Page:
The care homes sector will face “meltdown” when the national
minimum standards for care homes are introduced next April,
according to a survey of nearly 300 homes in Hampshire.
Hampshire Care Association (HCA), which represents residential
and nursing homes in the area, claims one standard alone has the
potential to put a quarter of its members’ homes out of business
when it is implemented next year. HCA chairperson Ronnie Cairnduff
said the survey gave clear evidence that requirements on passenger
lifts will seriously reduce the number of available places.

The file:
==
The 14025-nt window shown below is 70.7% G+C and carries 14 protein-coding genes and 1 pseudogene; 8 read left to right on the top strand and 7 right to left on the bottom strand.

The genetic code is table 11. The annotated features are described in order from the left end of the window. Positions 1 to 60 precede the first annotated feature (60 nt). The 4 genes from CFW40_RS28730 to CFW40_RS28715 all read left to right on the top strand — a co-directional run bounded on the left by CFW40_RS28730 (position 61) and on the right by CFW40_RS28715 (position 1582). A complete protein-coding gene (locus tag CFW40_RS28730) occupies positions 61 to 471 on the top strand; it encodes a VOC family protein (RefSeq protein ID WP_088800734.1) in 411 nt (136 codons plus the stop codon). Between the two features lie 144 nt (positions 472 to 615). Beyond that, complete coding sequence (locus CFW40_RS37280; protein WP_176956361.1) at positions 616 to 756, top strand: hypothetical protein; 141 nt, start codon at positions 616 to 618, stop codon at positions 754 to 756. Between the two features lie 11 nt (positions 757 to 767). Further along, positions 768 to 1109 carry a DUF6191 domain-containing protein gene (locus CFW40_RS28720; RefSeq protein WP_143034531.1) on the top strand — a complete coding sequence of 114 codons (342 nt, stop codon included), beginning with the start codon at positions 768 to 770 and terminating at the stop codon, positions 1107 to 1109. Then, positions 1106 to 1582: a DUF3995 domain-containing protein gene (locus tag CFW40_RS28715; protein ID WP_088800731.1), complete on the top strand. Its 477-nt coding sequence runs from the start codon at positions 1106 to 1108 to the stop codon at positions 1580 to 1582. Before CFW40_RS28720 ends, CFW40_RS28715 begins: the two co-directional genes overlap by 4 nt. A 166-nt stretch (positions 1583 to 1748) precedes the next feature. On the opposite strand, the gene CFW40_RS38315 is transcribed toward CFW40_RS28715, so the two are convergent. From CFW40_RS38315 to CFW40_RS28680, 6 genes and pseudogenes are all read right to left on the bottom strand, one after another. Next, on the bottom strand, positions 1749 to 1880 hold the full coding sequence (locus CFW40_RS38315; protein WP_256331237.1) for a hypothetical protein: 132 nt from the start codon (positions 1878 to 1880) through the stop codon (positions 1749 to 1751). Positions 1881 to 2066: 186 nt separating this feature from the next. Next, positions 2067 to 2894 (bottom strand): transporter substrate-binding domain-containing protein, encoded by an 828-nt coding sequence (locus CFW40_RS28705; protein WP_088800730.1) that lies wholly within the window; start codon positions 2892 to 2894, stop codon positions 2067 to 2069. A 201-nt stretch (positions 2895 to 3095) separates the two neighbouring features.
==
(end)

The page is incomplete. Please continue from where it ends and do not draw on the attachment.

“By excluding a stair lift from the definition of a ‘passenger
lift’, the Department of Health has set a time-bomb ticking,” he
The survey finds that more than half the homes in the area are
already fitted with a stair or chair lift, but under the standards
will have to replace them with a passenger lift.
About 70 per cent of those homes with stair or chair lifts will
be unable to afford to install a passenger lift, according to the
Those homes that will be able to carry out the works face
considerable costs and the potential loss of bed capacity and
communal facilities, says the survey.
“Even at the height of summer, bed-blocking is at unacceptable
levels,” added Cairnduff. “Unless the government comes to its
senses – and quickly – the placement system will grind to a halt
leaving the NHS in total gridlock.”